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Academy Offers 911 Public Service Telecommunication Certification

By Janet Bradley
Mark Lundy, the Criminal Justice instructor at Bell High School, is extremely proud of his students and the program offered at BHS. Students in Grades 9-12 may enroll in the Criminal Justice Academy and take a series of three courses beginning with Criminal Justice 1 and ending with Criminal Justice 3. Seniors can now enroll in the 911 Public Service Telecommunications (PST) class and earn a 911 Public Service Telecommunication certification.
Criminal Justice classes have been offered to students for many years at Bell High School. The Criminal Justice 1 course consists of introducing the students to the history, goals, and career opportunities in the Criminal Justice Profession. This course is typically taken in the ninth grade. Criminal Justice 2, which is taken the second year in the program, is to introduce the students to the characteristics of law and procedures of patrol, how to complete written reports, and crime prevention programs. Criminal Justice 3, which is taken the third year of the program, focuses on introducing students to crime scene safety, conducting criminal investigations, conducting forensic processing, and completing property control procedures. Students receive their CPR certification and First Aid Certification during this course. After completing these three courses, students are considered concentrators or completers in the program.
The highlight of the Criminal Justice Academy is the addition of the 911 Public Service Telecommunication Certification for seniors. In 2011 a 911 Simulator System was purchased for the program, but with a change in teachers the system sat on a shelf for a few years until a certified instructor took over the program. The simulator allows students to practice the procedures of a 911 dispatcher. Lundy stated, “The simulator system was sitting there not being used. Most of the groundwork had been done and it was a matter of getting it up and running so our students could earn a certification”. Lundy worked as a correctional officer, a road deputy, and worked for the Drug Task Force before becoming an educator. He has been the Criminal Justice instructor at BHS for 4 years.
The 911 Public Service Telecommunication class is a hands-on approach to teaching students how to become 911 Dispatchers. Students must complete 232 hours of classroom work and hands-on experience before sitting for the certification exam. These hours consist of learning vocabulary terms related to each agency such as fire, EMS, and law enforcement. By doing this, students learn which agency to dispatch in an emergency situation. The students also learn Dispatch Radio Signals which is a numerical description of emergency calls.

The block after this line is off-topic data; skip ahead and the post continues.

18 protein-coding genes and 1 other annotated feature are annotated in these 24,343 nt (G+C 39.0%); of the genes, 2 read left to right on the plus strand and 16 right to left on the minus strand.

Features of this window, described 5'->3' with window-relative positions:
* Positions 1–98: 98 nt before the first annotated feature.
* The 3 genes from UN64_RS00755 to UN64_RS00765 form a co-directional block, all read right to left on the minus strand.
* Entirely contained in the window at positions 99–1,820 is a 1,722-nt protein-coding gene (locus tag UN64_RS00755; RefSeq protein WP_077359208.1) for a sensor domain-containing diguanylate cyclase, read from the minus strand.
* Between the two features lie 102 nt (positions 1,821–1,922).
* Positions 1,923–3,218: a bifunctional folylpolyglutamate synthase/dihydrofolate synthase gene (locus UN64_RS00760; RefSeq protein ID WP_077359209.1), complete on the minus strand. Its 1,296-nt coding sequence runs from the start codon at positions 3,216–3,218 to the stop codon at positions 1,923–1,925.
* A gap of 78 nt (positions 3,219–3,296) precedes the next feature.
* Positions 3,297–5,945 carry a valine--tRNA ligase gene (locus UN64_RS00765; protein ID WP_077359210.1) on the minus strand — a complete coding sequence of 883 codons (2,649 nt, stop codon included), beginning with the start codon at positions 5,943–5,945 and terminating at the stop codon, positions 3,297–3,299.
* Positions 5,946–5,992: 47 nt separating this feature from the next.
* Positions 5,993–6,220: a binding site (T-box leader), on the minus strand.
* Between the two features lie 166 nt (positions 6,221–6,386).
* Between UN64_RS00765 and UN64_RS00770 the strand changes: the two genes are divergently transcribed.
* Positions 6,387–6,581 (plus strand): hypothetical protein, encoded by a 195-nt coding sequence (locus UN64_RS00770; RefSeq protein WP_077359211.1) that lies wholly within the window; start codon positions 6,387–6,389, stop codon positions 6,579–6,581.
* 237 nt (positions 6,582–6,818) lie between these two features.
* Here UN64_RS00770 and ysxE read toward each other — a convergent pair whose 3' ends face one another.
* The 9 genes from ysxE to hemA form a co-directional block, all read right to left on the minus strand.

As part of the 232 hours of instruction, students are transported to the Gilchrist County Sheriff’s Office every other Tuesday to shadow in the Communications Center. They rotate in groups of 2-4 in and out of the center. They observe calls and see how they are entered into the CAD system and observe who is dispatched to the scene. Lundy commented, “These students can start out earning between $24,000-$26,000 in a small district and between $26,000-$36,000 in a larger district. This is pretty good considering they get benefits and Florida Retirement”. Kerceton Walker, a 2018 graduate of BHS, earned the 911 Public Service Telecommunication certification and is now employed at the Gilchrist County Sheriff’s Office as a dispatcher. Students can take the certification test before the age of 18, but must be 18 to be employed as a dispatcher. After passing their certification exam, students are eligible for dispatch jobs at a Sheriff’s Office, Highway Patrol, and any other emergency operations call center in Florida. During the 2017-2018 school year, eight of eleven students in the 911 Public Service Communication course at BHS earned the certification. There are sixteen students in the program for 2018-2019 and Lundy has high expectations for all students to pass.
Certification was not required for 911 dispatchers until 2008. The Denise Amber Lee Act was passed by lawmakers creating Florida Statute 401.465 which requires all 911 dispatchers to pass the certification exam.

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